Open all hours?

Providing a quality, resilient service was the third ranked issue in UCISA’s 2011 Top Concerns survey. The issue of out of hours technical support was hightlighted recently in a thread on one of UCISA’s discussion lists.

There is much that can be done to improve the resilience of systems but things do still go awry and IT staff are then needed to fix the problem. And with the expectation that systems will be available 24 hours a day, seven days a week, making arrangements to ensure that you have the right people available can prove challenging.

In many universities out of hours technical support is provided by the staff within the institution on a goodwill basis – if they notice that something has failed (and many staff do monitor the services for which they are responsible when they are not in the office) or if they are alerted to a problem, they will tackle it as a matter of pride. However relying on goodwill is not sustainable; individuals’ circumstances change and if there is over-reliance on a few people, goodwill evaporates. So what are the alternatives?

Some institutions have formal agreements with technical staff. Typically these provide a lump sum as a responsibility allowance for being on call backed up in some circumstances with overtime payments or expenses for call outs. Overtime is not paid in all cases with some instituions only paying overtime for staff below a certain grade. One of the common themes is that such agreements with staff are on a voluntary basis – staff need to be aware of what the commitment is and be able to opt in to (and out of) the scheme. This in itself presents some challenges as it may be the case that the number of volunteers is insufficient to provide adequate cover. Clearly the package presented to staff needs to be attractive enough to make sure there are enough takers.

Others have tackled this by building in out of hours cover into the terms and conditions of their staff. This is fine for new staff joining an organisation as they will be the only terms and conditions they will have had at the institution, but there will need to be some negotiation and discussion with those already in post to ensure a smooth transition to the new terms.

Outsourcing support is another option but this has a number of difficulties too. There are many interdependencies between systems in universities and colleges which complicate support. It may be possible to correct issues with a given system but not necessarily if the reason for a system being unavailable is that a component of the service that depends on another system has failed. For example, I know of a university which outsourced the out of hours support of the VLE to their provider. Although the provider was able to fix problems with the system, software and underlying database, the VLE was still unavailable on occasions when there was a problem with the authentication server which was developed and maintained in house. Clearly there would need to be clear documentation and training in order for an external agency to have maintenance of that system that within their remit. One solution to this would be to standardise the software being used. Using vanilla commercial products makes it more likely that an external agency would be able to support it.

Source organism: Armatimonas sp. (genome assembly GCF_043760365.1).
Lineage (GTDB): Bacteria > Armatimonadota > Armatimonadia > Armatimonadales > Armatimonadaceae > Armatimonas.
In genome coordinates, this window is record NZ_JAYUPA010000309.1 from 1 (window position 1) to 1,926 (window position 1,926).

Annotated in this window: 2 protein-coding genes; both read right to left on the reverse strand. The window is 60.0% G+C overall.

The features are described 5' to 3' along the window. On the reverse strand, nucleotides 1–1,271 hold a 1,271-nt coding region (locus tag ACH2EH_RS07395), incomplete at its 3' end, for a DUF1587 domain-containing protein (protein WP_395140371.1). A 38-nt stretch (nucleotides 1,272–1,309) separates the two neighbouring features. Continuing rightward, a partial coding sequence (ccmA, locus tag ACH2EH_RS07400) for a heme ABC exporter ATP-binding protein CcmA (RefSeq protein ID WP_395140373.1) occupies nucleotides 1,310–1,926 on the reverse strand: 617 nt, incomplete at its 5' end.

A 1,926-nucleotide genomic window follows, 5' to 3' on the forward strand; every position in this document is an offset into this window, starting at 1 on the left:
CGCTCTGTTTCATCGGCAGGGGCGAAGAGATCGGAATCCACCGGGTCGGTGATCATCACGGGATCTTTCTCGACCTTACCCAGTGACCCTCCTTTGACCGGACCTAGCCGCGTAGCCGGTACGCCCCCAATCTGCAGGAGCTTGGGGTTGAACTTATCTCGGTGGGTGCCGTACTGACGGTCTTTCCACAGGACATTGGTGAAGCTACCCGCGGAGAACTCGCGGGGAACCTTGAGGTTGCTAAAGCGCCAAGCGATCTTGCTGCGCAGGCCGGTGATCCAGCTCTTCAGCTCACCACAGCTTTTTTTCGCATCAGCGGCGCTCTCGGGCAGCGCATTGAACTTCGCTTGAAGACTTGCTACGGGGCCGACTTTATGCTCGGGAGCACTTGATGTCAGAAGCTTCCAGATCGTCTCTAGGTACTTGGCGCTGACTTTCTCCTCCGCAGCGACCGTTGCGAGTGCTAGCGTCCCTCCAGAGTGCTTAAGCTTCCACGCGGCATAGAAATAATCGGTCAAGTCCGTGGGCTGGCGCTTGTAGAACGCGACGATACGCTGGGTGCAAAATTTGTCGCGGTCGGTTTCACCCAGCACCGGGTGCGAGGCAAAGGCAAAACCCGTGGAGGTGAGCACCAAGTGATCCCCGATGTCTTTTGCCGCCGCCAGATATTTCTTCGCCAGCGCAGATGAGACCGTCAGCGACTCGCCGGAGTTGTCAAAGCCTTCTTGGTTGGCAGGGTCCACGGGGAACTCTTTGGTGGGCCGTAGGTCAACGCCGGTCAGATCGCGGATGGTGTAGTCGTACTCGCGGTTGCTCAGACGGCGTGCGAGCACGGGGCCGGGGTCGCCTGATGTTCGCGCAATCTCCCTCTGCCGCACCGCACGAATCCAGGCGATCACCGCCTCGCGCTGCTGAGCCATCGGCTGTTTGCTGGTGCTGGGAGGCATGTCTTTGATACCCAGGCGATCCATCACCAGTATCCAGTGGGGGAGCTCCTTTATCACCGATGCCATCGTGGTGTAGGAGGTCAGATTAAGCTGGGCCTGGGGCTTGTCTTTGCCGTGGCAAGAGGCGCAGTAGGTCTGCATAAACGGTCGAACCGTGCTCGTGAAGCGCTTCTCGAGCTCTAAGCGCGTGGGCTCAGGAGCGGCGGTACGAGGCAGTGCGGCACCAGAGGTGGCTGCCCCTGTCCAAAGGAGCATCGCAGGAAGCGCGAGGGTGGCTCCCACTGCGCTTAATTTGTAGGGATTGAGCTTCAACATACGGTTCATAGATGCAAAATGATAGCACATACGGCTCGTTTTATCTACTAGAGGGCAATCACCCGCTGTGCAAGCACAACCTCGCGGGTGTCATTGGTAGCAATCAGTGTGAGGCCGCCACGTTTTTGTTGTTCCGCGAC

There is the question as to whether you really need 24 by 7 support. Hardware is more reliable than ever and there are many technical solutions that provide failover and resilience. That said, the cost of providing that resilience may well exceed the cost of providing out of hours cover. Assessing the impact of failure, using the methods outlined in the UCISA Cost of IT failure work, will also help determine whether out of hours cover needs to be applied to given services or systems. It could be though that the risk to reputation and student satisfaction of the failure of a key student facing system, no matter how unlikely that is, is too great not to consider out of hours technical support. With students paying significantly higher fees, IT directors and their colleague will need to balance those sort of issues with the demands of running a cost effective service. That will be quite a balancing act.

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